5. An invisible church requires more than one baptism. John prophesied that Jesus would baptize with the Holy Ghost. Christ was to be the administrator, the Holy Ghost was that into which they would be immersed. To try to manufacture a “baptism” by which the Holy Ghost baptizes one into the mystical body of Christ [?] would make the Holy Ghost the administrator and this “mystical body” the element into which the believer would be immerse – an altogether different thing. An invisible church requires an invisible “baptism.” The Bible teaches only ONE (kind) of baptism (Ephesians 4:5). Which will it be, real water baptism like the New Testament church or Protestantism’s spirit baptism?

6. The teaching of a “universal invisible church” was popularized by Martin Luther, some 1450 years after Christ. He did so to counteract the “universal VISIBLE church” teaching of the Roman church from which he had just been excommunicated. Since he had been ejected from the “universal VISIBLE church” he had to come up with some kind of church of which he could be a member so that it would not appear that he was starting one of his own – which in fact he was.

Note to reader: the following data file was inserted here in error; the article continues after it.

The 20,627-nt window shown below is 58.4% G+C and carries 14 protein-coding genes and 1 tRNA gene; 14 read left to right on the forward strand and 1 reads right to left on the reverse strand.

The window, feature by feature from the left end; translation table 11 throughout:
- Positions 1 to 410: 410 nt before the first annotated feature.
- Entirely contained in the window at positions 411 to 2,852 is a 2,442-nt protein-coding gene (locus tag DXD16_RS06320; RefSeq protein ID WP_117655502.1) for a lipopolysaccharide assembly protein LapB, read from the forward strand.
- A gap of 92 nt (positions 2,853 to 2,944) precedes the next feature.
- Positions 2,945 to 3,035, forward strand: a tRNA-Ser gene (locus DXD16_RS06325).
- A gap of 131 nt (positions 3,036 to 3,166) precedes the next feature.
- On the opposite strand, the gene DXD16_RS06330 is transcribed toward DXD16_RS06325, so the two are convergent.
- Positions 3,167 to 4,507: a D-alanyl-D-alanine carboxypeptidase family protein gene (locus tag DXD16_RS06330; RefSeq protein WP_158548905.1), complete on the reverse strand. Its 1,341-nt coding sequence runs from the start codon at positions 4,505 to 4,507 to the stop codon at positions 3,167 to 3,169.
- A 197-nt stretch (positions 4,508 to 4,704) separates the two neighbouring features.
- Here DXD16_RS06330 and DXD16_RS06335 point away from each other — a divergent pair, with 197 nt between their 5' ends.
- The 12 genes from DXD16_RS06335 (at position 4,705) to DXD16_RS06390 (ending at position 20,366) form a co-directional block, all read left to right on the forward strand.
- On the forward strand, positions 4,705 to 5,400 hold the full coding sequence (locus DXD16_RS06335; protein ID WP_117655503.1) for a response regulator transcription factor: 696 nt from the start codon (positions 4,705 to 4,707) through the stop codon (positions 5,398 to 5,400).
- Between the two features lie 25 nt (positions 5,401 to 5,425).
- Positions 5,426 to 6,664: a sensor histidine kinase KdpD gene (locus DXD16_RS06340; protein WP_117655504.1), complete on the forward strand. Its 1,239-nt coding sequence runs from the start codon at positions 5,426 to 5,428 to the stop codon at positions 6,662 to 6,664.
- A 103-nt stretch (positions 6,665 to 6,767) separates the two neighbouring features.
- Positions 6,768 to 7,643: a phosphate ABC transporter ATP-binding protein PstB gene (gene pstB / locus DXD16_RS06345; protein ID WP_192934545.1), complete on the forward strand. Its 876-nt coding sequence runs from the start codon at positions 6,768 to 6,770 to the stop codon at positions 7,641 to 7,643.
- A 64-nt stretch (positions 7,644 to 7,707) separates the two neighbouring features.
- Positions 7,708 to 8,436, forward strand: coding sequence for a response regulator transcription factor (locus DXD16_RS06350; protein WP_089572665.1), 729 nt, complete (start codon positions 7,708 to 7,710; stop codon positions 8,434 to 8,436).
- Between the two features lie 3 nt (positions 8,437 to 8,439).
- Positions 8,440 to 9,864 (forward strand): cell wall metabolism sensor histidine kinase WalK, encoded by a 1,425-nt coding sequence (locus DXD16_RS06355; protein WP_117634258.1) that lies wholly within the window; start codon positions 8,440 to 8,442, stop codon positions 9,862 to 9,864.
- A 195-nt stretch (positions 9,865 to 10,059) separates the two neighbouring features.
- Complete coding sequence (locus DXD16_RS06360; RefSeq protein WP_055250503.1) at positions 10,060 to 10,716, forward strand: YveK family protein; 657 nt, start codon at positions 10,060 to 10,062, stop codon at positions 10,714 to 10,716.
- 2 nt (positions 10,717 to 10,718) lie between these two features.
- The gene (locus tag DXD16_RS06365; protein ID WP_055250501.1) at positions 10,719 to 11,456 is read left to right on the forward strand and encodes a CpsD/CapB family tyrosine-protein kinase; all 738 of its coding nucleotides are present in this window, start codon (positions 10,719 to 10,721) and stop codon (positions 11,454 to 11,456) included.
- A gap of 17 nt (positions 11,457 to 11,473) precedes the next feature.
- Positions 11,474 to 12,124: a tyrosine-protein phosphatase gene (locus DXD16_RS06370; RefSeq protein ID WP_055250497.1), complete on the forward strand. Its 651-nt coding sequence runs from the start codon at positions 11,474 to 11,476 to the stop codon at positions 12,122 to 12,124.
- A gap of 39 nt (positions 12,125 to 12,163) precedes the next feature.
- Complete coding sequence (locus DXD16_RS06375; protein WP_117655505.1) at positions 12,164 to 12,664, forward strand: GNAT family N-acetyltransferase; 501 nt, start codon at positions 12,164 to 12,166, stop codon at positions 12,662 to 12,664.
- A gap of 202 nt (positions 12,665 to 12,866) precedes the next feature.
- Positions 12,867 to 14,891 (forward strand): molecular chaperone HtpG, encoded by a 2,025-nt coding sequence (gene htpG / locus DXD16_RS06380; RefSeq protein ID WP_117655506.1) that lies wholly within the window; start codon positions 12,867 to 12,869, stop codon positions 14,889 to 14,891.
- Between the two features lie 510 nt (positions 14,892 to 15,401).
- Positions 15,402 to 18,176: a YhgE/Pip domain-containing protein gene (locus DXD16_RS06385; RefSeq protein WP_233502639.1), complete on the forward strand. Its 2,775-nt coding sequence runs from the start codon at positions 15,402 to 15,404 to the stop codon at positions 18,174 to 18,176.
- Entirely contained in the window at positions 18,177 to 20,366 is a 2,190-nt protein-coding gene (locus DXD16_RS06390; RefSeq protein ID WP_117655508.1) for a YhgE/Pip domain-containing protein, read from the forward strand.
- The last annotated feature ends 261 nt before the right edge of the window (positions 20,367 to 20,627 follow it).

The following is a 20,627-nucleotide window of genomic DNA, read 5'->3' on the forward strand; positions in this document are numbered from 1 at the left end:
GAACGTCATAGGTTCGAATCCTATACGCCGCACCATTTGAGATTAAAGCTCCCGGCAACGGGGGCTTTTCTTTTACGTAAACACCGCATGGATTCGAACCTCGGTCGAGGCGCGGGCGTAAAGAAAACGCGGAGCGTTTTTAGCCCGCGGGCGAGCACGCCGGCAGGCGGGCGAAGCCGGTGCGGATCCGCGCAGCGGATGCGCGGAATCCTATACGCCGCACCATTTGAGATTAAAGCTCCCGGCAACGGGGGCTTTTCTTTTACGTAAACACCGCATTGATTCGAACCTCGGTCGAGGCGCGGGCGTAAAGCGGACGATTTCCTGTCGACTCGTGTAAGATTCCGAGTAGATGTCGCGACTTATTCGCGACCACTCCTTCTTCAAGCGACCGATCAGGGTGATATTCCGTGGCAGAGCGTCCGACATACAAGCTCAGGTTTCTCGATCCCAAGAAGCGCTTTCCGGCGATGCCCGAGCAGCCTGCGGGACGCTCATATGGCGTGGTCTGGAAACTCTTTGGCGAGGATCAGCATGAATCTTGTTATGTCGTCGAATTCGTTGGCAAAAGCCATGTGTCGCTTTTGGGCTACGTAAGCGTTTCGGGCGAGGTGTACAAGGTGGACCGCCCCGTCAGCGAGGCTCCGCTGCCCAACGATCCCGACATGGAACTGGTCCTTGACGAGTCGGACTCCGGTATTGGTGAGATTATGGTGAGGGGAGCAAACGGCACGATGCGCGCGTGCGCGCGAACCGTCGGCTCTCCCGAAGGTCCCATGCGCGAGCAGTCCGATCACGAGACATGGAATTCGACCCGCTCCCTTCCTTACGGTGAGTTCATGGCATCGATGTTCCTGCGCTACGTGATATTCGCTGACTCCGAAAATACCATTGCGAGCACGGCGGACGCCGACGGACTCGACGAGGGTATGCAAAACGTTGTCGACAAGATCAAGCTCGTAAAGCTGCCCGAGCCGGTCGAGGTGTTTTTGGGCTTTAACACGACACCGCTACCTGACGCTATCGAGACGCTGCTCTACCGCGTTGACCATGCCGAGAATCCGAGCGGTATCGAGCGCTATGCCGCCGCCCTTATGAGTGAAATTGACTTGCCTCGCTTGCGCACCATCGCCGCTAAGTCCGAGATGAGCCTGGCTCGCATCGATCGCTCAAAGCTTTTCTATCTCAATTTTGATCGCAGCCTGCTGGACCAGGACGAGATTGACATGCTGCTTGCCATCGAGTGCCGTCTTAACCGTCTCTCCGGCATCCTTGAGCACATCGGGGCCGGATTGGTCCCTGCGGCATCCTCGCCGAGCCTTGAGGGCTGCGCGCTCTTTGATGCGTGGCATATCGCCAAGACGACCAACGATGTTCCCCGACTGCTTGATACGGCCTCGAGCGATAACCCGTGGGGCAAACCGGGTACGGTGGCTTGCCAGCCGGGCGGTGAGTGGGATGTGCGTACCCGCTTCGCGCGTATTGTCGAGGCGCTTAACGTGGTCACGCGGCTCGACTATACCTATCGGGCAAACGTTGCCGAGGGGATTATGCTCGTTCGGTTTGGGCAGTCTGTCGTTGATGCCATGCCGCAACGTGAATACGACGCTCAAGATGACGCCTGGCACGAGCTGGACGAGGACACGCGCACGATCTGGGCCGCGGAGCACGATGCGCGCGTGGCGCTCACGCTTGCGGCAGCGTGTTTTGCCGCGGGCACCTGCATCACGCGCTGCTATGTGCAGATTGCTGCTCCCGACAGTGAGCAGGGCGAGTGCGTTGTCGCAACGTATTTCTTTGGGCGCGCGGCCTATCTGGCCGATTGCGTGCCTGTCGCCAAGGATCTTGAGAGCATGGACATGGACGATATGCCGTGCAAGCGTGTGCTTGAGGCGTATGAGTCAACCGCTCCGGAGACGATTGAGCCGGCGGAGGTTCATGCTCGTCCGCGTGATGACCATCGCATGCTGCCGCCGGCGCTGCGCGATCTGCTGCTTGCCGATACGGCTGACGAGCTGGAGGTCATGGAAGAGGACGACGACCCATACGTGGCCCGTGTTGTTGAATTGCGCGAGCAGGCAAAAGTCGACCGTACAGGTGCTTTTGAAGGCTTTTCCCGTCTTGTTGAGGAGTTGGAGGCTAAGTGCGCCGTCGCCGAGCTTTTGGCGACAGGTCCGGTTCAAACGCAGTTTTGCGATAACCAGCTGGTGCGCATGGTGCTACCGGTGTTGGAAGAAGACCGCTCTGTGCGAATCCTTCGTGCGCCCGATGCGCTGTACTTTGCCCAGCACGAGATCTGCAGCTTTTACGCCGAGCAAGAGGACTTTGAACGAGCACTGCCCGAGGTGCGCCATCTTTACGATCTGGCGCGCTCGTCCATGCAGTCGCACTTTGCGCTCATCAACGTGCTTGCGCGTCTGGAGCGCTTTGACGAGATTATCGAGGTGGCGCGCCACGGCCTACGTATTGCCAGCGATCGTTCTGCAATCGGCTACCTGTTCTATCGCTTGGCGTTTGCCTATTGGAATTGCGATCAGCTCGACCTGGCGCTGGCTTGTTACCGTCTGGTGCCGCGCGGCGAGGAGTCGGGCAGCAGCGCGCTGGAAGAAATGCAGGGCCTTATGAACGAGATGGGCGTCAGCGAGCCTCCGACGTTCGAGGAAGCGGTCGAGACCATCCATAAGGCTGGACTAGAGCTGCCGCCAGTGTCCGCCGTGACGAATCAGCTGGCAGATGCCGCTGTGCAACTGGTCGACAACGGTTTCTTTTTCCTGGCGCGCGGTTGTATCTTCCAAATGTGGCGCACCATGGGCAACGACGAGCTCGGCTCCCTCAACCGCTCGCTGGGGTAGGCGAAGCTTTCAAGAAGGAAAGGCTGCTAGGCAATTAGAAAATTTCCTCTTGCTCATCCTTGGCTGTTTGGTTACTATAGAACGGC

7. A church born on Pentecost would have a different founder. Jesus promised to “build” (literally “to build up or continue to build”) His assembly (church) as opposed to any other kind of gathering. He did not promise that the Holy Ghost would do it on Pentecost. He was no failure. If the church began on Pentecost, its founder would be the Holy Ghost and not Christ.

8. A church born on Pentecost must have “Old Testament baptism.” John instituted baptism. Jesus personally baptized no one (John 4:2). If the first church was born on Pentecost and necessarily with it the New Testament dispensation, it must reach back into the Old Testament era for baptism, for baptism was instituted prior to Pentecost and thus according to this theory, prior to the birth of the church.